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Anatomy of a meltdown: The risk neutral density for the S&P 500 in the fall of 2008


  • Birru, Justin
  • Figlewski, Stephen


We examine the risk neutral probability density (RND) for the S&P 500 extracted from real-time bid and ask quotes for index options, under extreme market stress during the fall of 2008. The RND provides exceptional detail about investors' expectations as intraday volatility increased to a level five times higher than it had been two years earlier. Arbitrage keeps the mean of the RND closely tied to the market index, but its autocorrelation is very different. We also find a strong pattern in the RND's response to stock index movements: The middle portion amplifies the index change by more than 50% in some cases. This overshooting increased during the crisis and, surprisingly, was stronger in up moves than down moves.

Suggested Citation

  • Birru, Justin & Figlewski, Stephen, 2012. "Anatomy of a meltdown: The risk neutral density for the S&P 500 in the fall of 2008," Journal of Financial Markets, Elsevier, vol. 15(2), pages 151-180.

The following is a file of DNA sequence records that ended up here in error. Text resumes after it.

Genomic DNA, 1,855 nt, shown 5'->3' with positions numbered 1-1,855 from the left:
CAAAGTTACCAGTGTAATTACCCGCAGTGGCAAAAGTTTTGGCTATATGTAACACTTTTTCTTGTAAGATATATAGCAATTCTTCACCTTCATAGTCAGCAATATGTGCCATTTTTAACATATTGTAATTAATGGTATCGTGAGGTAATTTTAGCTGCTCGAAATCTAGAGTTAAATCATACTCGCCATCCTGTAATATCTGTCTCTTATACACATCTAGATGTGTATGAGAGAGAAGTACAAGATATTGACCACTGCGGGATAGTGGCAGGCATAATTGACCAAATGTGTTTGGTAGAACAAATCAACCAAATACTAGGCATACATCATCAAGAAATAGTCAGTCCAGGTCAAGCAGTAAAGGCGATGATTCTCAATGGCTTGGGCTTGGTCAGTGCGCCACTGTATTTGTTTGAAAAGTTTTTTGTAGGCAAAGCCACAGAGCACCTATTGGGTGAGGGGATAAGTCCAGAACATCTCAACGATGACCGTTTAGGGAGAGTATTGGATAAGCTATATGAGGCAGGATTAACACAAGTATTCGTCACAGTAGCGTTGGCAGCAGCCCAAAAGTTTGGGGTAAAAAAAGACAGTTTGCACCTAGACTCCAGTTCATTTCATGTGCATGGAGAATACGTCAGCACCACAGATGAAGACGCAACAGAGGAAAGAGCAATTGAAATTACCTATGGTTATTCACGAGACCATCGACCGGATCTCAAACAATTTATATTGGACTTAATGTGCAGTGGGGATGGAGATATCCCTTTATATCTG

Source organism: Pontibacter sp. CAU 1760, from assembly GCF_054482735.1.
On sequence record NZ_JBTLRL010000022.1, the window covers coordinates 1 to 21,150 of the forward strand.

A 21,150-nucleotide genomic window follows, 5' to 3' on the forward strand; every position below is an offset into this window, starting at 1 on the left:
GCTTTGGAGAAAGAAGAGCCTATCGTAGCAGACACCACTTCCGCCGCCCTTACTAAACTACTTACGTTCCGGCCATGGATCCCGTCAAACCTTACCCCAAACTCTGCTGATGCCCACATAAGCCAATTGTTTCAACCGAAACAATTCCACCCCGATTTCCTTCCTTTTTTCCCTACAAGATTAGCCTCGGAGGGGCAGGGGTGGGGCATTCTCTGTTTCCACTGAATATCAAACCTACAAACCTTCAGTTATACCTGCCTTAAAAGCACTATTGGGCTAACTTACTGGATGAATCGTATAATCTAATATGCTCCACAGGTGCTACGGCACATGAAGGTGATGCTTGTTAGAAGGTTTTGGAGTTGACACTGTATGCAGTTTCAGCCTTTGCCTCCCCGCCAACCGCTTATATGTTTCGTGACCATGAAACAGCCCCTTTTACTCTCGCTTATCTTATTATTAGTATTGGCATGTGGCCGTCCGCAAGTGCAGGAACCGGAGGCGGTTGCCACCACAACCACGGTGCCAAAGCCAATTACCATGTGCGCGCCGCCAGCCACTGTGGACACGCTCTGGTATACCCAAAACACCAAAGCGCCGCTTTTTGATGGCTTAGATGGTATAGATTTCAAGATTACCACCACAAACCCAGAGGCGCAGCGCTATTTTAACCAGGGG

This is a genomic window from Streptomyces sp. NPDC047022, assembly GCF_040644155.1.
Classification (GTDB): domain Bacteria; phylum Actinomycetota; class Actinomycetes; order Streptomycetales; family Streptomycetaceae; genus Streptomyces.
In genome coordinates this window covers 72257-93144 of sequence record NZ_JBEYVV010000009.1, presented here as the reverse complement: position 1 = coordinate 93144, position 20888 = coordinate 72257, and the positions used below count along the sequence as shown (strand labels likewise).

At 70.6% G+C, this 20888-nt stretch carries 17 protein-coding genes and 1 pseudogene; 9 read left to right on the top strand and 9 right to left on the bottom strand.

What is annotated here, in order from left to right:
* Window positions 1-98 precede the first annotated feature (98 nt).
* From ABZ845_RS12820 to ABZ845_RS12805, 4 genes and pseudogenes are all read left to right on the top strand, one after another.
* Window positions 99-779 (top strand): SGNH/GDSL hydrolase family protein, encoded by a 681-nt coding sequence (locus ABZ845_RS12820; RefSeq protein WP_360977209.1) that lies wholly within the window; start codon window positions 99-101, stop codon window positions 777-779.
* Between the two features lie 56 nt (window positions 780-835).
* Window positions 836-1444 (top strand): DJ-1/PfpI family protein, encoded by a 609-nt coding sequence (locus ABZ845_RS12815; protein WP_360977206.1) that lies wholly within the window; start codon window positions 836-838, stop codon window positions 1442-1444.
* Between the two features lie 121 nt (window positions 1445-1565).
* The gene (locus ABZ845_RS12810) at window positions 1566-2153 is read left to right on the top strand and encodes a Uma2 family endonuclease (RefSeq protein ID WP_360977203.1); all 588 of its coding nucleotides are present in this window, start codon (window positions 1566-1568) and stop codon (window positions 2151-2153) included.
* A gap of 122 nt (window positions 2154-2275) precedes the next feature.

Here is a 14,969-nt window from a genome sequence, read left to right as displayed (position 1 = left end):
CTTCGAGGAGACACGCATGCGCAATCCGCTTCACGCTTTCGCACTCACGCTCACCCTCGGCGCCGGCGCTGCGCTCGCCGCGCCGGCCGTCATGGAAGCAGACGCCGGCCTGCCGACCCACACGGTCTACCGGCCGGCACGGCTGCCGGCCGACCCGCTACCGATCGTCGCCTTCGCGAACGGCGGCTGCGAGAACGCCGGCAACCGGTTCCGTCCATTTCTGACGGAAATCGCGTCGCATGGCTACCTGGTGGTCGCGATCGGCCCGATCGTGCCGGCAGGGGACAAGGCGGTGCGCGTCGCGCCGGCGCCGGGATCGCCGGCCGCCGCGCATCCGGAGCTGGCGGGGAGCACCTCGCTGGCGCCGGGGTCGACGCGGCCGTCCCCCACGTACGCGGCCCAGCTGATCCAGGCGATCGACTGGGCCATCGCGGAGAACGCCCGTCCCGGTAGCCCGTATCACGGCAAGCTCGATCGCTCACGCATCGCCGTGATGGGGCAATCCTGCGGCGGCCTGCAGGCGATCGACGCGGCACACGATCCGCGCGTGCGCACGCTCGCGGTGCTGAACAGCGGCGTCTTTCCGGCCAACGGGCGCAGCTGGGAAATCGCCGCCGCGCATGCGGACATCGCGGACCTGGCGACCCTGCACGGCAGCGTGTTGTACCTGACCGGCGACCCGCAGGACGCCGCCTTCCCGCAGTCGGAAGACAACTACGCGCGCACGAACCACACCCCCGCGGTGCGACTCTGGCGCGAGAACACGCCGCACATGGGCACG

• Handle: RePEc:eee:finmar:v:15:y:2012:i:2:p:151-180
    DOI: 10.1016/j.finmar.2011.09.001

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    References listed on IDEAS

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    Cited by:

    1. Gagnon, Marie-Hélène & Power, Gabriel J. & Toupin, Dominique, 2016. "International stock market cointegration under the risk-neutral measure," International Review of Financial Analysis, Elsevier, vol. 47(C), pages 243-255.
    2. Chatrath, Arjun & Christie-David, Rohan A. & Miao, Hong & Ramchander, Sanjay, 2015. "Short-term options: Clienteles, market segmentation, and event trading," Journal of Banking & Finance, Elsevier, vol. 61(C), pages 237-250.
    3. Lina M. Cortés & Javier Perote & Andrés Mora-Valencia, 2017. "Implicit probability distribution for WTI options: The Black Scholes vs. the semi-nonparametric approach," DOCUMENTOS DE TRABAJO CIEF 015923, UNIVERSIDAD EAFIT.

    More about this item


    Risk neutral density; Implied probabilities; Stock index options; 2008 financial crisis;

    JEL classification:

    • G13 - Financial Economics - - General Financial Markets - - - Contingent Pricing; Futures Pricing
    • G14 - Financial Economics - - General Financial Markets - - - Information and Market Efficiency; Event Studies; Insider Trading
    • D84 - Microeconomics - - Information, Knowledge, and Uncertainty - - - Expectations; Speculations


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